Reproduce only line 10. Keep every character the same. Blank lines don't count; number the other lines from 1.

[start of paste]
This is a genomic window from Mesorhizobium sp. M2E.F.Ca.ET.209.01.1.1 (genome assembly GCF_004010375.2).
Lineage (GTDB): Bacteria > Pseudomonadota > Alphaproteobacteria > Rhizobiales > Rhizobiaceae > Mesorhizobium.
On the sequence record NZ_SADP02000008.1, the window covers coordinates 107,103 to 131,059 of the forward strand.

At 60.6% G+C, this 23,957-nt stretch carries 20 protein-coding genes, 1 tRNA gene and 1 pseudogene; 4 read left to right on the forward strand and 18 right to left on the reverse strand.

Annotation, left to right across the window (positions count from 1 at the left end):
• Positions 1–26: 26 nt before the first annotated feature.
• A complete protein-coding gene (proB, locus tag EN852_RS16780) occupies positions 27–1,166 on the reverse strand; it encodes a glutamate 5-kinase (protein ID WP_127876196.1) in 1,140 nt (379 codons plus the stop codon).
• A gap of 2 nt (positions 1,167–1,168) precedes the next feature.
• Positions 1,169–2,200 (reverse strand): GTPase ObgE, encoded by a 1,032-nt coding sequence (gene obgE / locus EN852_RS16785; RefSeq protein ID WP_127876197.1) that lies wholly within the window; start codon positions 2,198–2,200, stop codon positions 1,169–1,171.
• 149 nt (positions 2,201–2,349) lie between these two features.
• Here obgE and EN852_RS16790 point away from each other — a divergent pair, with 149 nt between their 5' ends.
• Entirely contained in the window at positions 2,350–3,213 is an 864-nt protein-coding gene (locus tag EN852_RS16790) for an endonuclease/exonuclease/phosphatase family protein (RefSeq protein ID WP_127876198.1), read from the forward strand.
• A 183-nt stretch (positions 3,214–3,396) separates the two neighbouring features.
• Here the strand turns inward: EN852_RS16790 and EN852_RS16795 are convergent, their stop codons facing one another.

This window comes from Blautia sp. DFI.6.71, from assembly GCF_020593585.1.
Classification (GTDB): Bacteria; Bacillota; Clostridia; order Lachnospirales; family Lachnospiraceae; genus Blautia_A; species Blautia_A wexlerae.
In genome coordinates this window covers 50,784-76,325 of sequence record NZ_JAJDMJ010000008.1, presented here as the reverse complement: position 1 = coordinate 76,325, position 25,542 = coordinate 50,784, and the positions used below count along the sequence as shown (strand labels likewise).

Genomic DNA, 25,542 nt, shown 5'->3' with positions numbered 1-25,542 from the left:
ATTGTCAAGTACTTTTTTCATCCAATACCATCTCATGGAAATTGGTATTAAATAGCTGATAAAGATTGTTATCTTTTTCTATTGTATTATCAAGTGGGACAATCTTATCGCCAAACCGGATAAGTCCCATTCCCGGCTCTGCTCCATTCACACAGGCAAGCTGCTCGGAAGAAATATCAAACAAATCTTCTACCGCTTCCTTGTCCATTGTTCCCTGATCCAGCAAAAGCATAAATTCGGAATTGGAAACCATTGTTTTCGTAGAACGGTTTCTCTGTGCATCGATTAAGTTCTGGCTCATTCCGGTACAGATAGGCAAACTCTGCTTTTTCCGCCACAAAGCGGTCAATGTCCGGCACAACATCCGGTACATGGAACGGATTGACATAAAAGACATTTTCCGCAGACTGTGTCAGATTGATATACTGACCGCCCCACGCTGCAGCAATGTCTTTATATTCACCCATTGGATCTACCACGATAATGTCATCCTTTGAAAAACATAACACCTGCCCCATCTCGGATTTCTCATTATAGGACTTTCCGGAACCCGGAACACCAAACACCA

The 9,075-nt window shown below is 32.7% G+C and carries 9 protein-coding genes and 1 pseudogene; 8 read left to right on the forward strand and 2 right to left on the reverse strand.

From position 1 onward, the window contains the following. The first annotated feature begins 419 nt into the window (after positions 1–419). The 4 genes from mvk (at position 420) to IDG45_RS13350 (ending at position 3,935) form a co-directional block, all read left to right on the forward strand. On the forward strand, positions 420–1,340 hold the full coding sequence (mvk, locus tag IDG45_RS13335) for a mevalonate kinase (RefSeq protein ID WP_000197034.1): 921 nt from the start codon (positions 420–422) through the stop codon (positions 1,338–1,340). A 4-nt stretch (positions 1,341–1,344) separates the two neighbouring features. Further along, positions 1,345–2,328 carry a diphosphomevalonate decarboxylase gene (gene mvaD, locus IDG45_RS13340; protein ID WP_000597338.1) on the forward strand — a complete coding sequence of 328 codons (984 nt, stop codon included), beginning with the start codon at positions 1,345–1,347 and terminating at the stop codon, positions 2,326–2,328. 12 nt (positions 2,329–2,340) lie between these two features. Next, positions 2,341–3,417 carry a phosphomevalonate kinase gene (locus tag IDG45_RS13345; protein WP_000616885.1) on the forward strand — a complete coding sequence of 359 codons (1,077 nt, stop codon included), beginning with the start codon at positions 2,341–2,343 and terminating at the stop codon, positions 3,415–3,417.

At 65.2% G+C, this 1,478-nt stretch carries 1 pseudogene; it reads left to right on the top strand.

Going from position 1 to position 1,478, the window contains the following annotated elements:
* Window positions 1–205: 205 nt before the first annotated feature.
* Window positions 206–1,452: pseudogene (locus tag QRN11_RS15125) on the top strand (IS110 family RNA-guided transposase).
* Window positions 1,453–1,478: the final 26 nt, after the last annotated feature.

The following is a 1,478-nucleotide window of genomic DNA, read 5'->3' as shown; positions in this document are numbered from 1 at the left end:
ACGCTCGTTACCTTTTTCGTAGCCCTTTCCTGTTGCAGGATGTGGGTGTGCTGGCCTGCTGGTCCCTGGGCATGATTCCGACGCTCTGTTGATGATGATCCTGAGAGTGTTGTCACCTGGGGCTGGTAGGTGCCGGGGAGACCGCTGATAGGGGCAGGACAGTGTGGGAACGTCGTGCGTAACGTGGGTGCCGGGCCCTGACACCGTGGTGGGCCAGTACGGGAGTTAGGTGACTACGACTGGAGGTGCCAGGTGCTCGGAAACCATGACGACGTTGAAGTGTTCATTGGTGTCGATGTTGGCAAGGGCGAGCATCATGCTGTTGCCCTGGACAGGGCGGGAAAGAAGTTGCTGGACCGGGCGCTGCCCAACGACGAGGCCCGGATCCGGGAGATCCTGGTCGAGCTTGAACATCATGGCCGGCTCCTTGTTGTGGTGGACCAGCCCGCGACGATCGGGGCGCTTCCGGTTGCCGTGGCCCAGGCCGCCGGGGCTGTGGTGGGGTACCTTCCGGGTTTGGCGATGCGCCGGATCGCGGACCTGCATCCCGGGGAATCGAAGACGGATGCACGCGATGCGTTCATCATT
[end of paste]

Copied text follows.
• 149 nt (positions 2,201–2,349) lie between these two features.